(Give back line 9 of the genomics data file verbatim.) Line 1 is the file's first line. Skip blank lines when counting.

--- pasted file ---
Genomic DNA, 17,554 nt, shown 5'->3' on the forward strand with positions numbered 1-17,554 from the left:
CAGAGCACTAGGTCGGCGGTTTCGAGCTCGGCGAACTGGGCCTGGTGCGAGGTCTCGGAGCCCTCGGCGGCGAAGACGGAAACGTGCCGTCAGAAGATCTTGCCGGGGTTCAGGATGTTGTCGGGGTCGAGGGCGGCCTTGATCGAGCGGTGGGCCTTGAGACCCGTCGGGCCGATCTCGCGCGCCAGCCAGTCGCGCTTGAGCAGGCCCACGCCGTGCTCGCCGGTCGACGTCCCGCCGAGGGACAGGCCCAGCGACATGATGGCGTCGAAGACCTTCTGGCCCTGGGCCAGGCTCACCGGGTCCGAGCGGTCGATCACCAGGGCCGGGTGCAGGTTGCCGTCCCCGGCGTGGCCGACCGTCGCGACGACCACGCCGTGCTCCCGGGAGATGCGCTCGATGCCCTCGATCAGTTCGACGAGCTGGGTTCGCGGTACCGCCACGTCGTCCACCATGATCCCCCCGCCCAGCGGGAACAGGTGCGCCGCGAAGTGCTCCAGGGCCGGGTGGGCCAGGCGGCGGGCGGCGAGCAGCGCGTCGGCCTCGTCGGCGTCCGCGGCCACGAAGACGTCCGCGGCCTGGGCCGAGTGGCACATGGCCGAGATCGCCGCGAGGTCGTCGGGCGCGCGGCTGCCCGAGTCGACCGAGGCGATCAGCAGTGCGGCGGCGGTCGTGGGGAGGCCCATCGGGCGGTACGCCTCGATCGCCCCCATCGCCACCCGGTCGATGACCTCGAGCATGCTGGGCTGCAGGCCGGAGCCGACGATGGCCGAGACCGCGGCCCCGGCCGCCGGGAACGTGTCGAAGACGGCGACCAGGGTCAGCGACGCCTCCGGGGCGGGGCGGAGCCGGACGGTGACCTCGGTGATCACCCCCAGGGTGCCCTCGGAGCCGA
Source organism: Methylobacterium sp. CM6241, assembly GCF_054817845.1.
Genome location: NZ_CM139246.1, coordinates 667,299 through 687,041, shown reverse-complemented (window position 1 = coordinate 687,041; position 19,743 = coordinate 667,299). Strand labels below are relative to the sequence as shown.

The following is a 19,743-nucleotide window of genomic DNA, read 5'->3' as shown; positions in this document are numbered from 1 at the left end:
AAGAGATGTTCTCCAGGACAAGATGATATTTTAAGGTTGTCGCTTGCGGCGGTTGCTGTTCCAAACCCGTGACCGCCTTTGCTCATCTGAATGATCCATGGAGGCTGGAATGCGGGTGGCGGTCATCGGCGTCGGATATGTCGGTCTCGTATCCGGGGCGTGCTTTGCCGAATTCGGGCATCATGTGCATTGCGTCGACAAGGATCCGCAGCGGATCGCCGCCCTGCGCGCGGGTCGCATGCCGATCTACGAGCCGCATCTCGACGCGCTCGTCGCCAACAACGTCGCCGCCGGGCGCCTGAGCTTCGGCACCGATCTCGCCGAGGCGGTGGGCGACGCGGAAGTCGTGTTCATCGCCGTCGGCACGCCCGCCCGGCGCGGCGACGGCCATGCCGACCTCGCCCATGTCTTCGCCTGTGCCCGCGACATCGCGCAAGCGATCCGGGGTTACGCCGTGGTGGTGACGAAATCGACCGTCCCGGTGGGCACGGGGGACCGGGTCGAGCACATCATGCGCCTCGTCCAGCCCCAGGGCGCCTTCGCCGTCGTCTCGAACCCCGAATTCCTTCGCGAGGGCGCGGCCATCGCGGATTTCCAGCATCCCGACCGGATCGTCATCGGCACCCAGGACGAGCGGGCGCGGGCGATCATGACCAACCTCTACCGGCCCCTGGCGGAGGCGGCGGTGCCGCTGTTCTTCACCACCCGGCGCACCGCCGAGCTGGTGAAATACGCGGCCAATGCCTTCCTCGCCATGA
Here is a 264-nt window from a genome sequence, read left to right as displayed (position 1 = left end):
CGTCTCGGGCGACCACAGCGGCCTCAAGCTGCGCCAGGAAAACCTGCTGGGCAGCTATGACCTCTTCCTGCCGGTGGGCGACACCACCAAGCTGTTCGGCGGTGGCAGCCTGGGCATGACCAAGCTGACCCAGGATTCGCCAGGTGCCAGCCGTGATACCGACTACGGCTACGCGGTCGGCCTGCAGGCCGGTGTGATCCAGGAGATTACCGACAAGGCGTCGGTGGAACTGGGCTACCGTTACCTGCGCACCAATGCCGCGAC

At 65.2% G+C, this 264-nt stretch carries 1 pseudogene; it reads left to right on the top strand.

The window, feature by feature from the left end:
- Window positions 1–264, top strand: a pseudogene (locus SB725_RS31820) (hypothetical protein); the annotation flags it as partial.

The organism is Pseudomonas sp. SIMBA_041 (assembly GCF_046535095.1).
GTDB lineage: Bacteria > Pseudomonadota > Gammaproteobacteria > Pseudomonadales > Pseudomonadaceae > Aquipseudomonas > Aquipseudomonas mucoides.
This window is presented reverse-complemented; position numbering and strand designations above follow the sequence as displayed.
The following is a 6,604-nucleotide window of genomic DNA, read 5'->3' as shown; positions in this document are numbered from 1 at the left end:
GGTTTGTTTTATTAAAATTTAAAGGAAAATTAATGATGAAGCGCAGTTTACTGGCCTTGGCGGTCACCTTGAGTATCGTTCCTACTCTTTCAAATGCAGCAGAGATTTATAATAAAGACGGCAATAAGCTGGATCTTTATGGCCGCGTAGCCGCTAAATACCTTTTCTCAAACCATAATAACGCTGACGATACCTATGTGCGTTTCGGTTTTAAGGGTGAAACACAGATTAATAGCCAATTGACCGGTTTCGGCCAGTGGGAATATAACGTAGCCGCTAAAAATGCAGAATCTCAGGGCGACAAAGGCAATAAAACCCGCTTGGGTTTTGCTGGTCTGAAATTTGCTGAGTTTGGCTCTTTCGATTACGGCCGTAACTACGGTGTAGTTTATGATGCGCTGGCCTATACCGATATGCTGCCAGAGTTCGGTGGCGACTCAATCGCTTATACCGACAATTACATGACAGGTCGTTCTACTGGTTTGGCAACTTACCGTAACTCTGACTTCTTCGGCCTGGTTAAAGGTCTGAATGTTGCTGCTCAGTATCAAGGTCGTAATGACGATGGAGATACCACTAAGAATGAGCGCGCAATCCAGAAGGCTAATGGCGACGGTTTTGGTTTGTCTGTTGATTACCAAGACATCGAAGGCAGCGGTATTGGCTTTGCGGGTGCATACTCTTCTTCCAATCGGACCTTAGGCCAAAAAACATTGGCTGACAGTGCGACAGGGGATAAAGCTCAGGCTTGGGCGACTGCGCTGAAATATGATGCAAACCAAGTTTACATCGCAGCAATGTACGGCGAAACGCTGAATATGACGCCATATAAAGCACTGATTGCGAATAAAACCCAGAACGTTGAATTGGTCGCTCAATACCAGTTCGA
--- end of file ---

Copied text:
At 65.2% G+C, this 264-nt stretch carries 1 pseudogene; it reads left to right on the top strand.